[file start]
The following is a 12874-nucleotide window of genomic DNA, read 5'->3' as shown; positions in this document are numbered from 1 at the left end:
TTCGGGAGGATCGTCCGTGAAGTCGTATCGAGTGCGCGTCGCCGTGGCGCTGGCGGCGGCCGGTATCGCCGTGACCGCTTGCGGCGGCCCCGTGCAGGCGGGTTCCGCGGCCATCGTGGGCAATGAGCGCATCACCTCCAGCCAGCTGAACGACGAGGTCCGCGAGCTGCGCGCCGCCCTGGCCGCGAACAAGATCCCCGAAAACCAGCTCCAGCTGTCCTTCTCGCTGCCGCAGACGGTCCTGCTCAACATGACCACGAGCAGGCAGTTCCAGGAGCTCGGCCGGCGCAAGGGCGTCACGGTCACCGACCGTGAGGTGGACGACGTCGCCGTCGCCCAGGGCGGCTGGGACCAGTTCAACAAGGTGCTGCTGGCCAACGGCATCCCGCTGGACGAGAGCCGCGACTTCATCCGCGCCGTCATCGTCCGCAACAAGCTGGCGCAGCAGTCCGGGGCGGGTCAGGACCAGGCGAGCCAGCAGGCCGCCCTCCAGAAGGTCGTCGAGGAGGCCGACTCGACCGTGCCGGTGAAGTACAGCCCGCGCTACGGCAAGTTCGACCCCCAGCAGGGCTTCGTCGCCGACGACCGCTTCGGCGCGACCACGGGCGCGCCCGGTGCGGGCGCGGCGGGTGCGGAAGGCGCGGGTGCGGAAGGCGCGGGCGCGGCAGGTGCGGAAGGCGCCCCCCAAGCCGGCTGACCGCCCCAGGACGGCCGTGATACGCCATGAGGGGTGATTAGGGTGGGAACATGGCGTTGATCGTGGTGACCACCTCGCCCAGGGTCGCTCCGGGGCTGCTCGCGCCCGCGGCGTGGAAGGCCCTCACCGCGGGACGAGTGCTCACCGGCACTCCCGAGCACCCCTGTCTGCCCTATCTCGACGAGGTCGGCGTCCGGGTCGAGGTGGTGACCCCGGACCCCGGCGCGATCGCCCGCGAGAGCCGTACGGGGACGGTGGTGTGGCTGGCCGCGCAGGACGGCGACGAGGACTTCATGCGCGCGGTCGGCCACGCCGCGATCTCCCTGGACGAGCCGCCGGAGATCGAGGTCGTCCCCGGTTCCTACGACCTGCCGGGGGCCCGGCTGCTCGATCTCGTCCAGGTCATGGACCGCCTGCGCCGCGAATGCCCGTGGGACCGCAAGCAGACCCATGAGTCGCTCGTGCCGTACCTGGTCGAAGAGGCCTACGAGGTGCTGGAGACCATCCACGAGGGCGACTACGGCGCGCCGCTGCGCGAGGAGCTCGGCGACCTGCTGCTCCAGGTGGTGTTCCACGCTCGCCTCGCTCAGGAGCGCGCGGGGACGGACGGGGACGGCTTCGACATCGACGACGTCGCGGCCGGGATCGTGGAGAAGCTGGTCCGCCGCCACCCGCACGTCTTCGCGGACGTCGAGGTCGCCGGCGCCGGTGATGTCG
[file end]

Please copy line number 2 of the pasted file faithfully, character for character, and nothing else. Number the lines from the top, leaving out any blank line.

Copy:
TTCGGGAGGATCGTCCGTGAAGTCGTATCGAGTGCGCGTCGCCGTGGCGCTGGCGGCGGCCGGTATCGCCGTGACCGCTTGCGGCGGCCCCGTGCAGGCGGGTTCCGCGGCCATCGTGGGCAATGAGCGCATCACCTCCAGCCAGCTGAACGACGAGGTCCGCGAGCTGCGCGCCGCCCTGGCCGCGAACAAGATCCCCGAAAACCAGCTCCAGCTGTCCTTCTCGCTGCCGCAGACGGTCCTGCTCAACATGACCACGAGCAGGCAGTTCCAGGAGCTCGGCCGGCGCAAGGGCGTCACGGTCACCGACCGTGAGGTGGACGACGTCGCCGTCGCCCAGGGCGGCTGGGACCAGTTCAACAAGGTGCTGCTGGCCAACGGCATCCCGCTGGACGAGAGCCGCGACTTCATCCGCGCCGTCATCGTCCGCAACAAGCTGGCGCAGCAGTCCGGGGCGGGTCAGGACCAGGCGAGCCAGCAGGCCGCCCTCCAGAAGGTCGTCGAGGAGGCCGACTCGACCGTGCCGGTGAAGTACAGCCCGCGCTACGGCAAGTTCGACCCCCAGCAGGGCTTCGTCGCCGACGACCGCTTCGGCGCGACCACGGGCGCGCCCGGTGCGGGCGCGGCGGGTGCGGAAGGCGCGGGTGCGGAAGGCGCGGGCGCGGCAGGTGCGGAAGGCGCCCCCCAAGCCGGCTGACCGCCCCAGGACGGCCGTGATACGCCATGAGGGGTGATTAGGGTGGGAACATGGCGTTGATCGTGGTGACCACCTCGCCCAGGGTCGCTCCGGGGCTGCTCGCGCCCGCGGCGTGGAAGGCCCTCACCGCGGGACGAGTGCTCACCGGCACTCCCGAGCACCCCTGTCTGCCCTATCTCGACGAGGTCGGCGTCCGGGTCGAGGTGGTGACCCCGGACCCCGGCGCGATCGCCCGCGAGAGCCGTACGGGGACGGTGGTGTGGCTGGCCGCGCAGGACGGCGACGAGGACTTCATGCGCGCGGTCGGCCACGCCGCGATCTCCCTGGACGAGCCGCCGGAGATCGAGGTCGTCCCCGGTTCCTACGACCTGCCGGGGGCCCGGCTGCTCGATCTCGTCCAGGTCATGGACCGCCTGCGCCGCGAATGCCCGTGGGACCGCAAGCAGACCCATGAGTCGCTCGTGCCGTACCTGGTCGAAGAGGCCTACGAGGTGCTGGAGACCATCCACGAGGGCGACTACGGCGCGCCGCTGCGCGAGGAGCTCGGCGACCTGCTGCTCCAGGTGGTGTTCCACGCTCGCCTCGCTCAGGAGCGCGCGGGGACGGACGGGGACGGCTTCGACATCGACGACGTCGCGGCCGGGATCGTGGAGAAGCTGGTCCGCCGCCACCCGCACGTCTTCGCGGACGTCGAGGTCGCCGGCGCCGGTGATGTCG